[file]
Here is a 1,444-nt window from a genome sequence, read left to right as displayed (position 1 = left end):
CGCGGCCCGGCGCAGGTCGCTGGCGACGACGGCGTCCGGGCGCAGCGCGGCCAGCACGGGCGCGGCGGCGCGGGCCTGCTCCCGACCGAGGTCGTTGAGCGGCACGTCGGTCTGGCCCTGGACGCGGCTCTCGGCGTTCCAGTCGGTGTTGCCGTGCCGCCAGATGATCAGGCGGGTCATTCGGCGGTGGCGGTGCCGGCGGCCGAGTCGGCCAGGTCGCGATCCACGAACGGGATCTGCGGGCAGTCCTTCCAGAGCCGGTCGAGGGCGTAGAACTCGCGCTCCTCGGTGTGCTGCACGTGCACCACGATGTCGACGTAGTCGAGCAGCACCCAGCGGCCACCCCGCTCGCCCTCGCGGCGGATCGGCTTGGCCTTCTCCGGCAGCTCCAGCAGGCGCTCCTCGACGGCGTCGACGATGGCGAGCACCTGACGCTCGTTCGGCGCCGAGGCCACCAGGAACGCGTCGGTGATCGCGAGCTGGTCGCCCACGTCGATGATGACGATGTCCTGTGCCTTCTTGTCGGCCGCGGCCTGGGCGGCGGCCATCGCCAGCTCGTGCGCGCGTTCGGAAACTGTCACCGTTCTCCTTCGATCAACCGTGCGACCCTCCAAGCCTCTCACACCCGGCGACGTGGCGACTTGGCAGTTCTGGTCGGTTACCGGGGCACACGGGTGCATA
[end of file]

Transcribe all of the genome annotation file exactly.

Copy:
Here is a 1,444-nt window from a genome sequence, read left to right as displayed (position 1 = left end):
CGCGGCCCGGCGCAGGTCGCTGGCGACGACGGCGTCCGGGCGCAGCGCGGCCAGCACGGGCGCGGCGGCGCGGGCCTGCTCCCGACCGAGGTCGTTGAGCGGCACGTCGGTCTGGCCCTGGACGCGGCTCTCGGCGTTCCAGTCGGTGTTGCCGTGCCGCCAGATGATCAGGCGGGTCATTCGGCGGTGGCGGTGCCGGCGGCCGAGTCGGCCAGGTCGCGATCCACGAACGGGATCTGCGGGCAGTCCTTCCAGAGCCGGTCGAGGGCGTAGAACTCGCGCTCCTCGGTGTGCTGCACGTGCACCACGATGTCGACGTAGTCGAGCAGCACCCAGCGGCCACCCCGCTCGCCCTCGCGGCGGATCGGCTTGGCCTTCTCCGGCAGCTCCAGCAGGCGCTCCTCGACGGCGTCGACGATGGCGAGCACCTGACGCTCGTTCGGCGCCGAGGCCACCAGGAACGCGTCGGTGATCGCGAGCTGGTCGCCCACGTCGATGATGACGATGTCCTGTGCCTTCTTGTCGGCCGCGGCCTGGGCGGCGGCCATCGCCAGCTCGTGCGCGCGTTCGGAAACTGTCACCGTTCTCCTTCGATCAACCGTGCGACCCTCCAAGCCTCTCACACCCGGCGACGTGGCGACTTGGCAGTTCTGGTCGGTTACCGGGGCACACGGGTGCATA